Lynn L. Lebeck, PhD, CRNA
CRNA Since 1992
I became a CRNA because, although I loved being an RN and working full-time in labor and delivery – it just wasn’t enough. I wanted more autonomy and a greater impact. While in my associate degree nursing program, I thought that my next step was going to become a Certified Nurse Midwife – that’s why I went first to labor and delivery. But after several years, as well as dealing with resident physicians, who assume that because they were a “Doctor” (even with little labor and delivery experience) they knew more than I (with years of labor and delivery experience) about laboring women, I’d had enough!
It was about time for a change. At that time I said to my mother, “I’m thinking about going to anesthesia school.” My mother, Ruth Wright, CRNA, had been a CRNA since 1953, was an anesthesia “pioneer,” and really put her heart and soul into the profession! My program faculty at the University of Detroit-Mercy taught me how to administer anesthesia, and my mother showed me how to make an impact within the nurse anesthesia profession. I earned a Masters of Science in Anesthesia and knew even then I was going to be an anesthesia program faculty/program director. Since I expected to need even more education in my lifetime to do that, I went on to earn my PhD before it was required – not easy, but worth it.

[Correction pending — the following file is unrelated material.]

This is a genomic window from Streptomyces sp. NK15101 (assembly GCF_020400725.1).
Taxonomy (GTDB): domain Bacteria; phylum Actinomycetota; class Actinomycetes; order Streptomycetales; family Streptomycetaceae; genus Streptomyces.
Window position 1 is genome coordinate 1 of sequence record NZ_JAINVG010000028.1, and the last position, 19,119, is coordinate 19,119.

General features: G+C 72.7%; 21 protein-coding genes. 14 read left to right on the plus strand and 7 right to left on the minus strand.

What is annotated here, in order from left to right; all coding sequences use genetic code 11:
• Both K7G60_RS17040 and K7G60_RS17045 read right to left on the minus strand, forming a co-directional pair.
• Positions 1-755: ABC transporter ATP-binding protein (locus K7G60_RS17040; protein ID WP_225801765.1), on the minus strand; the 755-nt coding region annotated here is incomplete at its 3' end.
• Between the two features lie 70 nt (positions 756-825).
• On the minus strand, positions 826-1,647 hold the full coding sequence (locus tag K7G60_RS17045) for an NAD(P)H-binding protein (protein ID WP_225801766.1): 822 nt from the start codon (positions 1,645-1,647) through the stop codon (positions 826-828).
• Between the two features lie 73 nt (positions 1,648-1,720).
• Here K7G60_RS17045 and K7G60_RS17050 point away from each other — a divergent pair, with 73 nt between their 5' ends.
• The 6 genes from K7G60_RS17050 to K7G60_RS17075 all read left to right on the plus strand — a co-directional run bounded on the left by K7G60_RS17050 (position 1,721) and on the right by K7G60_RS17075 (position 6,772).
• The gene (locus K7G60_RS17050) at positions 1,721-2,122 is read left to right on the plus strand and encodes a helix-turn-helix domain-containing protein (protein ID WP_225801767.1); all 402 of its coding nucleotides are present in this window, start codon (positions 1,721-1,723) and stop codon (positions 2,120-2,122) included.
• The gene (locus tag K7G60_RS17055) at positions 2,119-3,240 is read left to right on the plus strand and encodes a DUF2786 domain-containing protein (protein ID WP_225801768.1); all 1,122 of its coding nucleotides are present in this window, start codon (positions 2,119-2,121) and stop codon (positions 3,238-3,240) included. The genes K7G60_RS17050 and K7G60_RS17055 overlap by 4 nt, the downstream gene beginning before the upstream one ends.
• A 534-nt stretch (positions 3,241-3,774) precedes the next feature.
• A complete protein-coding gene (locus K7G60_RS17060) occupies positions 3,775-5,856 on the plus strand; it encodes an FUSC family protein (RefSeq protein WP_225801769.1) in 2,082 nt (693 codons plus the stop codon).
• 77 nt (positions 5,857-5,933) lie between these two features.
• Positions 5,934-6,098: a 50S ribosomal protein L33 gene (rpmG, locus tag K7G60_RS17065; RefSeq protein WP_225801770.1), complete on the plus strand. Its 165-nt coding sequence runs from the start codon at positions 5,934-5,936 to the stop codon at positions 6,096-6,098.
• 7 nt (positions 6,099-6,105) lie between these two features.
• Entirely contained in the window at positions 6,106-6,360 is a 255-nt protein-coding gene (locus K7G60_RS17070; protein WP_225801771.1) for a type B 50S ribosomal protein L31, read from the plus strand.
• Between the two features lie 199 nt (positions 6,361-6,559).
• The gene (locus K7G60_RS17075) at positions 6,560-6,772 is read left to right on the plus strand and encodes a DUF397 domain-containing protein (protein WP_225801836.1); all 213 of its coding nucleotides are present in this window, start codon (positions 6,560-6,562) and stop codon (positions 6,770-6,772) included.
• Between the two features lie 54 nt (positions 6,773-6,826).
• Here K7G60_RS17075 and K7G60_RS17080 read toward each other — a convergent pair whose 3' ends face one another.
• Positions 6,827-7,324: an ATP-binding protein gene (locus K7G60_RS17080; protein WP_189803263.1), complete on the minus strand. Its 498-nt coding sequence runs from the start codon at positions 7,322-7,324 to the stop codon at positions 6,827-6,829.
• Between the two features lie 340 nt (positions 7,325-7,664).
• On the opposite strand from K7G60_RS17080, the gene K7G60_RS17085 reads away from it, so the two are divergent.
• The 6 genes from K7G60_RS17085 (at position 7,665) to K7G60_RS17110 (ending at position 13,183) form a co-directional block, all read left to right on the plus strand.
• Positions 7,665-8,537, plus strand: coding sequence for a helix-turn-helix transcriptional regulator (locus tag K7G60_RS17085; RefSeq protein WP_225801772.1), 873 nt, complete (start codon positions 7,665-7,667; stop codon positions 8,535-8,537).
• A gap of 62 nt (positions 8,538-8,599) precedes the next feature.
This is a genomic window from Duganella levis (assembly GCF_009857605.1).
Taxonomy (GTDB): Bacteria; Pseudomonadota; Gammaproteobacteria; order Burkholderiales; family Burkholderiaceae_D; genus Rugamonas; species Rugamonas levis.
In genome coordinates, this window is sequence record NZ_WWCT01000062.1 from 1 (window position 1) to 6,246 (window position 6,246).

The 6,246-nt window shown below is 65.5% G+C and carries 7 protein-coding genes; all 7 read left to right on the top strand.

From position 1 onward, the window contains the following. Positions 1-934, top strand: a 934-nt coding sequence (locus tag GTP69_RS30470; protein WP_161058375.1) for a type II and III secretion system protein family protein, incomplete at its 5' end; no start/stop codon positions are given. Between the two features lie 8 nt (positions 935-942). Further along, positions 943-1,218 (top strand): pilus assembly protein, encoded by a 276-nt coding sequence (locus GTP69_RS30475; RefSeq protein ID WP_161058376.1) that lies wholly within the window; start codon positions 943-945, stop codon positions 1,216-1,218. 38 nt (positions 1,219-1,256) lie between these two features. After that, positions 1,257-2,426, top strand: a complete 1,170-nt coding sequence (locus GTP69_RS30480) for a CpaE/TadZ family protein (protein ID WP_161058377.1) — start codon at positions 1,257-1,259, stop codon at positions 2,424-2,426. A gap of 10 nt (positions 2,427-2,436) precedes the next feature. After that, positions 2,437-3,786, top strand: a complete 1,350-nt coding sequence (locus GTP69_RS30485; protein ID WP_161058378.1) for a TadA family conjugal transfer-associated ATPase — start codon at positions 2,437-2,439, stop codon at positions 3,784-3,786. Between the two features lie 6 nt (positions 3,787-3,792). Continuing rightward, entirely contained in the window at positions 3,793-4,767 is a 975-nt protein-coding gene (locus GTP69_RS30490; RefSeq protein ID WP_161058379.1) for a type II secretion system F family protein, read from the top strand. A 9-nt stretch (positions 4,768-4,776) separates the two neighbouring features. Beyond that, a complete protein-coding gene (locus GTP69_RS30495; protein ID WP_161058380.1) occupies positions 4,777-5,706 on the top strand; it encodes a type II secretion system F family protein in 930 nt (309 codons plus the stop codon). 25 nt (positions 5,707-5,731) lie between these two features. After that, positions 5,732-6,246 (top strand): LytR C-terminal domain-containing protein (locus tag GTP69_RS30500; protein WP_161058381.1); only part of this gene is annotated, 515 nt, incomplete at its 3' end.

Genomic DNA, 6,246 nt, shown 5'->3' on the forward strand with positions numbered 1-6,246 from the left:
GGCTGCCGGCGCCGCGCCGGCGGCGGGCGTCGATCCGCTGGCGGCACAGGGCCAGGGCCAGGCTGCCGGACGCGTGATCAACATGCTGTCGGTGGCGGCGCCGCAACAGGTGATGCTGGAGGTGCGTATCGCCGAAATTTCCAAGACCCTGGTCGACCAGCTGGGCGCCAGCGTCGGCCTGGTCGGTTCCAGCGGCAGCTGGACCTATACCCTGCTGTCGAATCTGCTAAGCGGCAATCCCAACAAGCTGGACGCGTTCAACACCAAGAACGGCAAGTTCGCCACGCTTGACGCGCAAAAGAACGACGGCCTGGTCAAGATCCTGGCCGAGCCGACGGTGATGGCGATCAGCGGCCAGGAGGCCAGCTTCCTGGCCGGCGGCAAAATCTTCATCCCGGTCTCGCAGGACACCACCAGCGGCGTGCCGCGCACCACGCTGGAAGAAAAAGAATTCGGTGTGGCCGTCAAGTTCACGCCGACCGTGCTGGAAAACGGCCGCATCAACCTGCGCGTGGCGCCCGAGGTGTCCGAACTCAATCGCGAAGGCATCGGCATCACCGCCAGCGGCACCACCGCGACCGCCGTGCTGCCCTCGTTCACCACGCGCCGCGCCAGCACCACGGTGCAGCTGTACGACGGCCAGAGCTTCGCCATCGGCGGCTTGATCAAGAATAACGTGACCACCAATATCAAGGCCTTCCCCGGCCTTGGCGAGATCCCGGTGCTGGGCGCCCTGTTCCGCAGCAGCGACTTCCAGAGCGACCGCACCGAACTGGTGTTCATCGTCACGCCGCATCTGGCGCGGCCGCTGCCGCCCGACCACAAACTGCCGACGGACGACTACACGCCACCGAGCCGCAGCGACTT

So now I am a program director and teaching the next generation of CRNAs. It is an endeavor that can be both rewarding and frustrating and sometimes both at the same time. The next challenge is implementing the move of entry to practice education to the clinical doctorate level. The challenge is the lack of doctorally prepared CRNAs to be faculty in clinical doctorate programs so I am working on implementing a clinical doctorate completion program for masters prepared CRNAs–the Doctor of Science in Anesthesia Practice (DSAP) at the University of Michigan-Flint.
Stay tuned, more to come.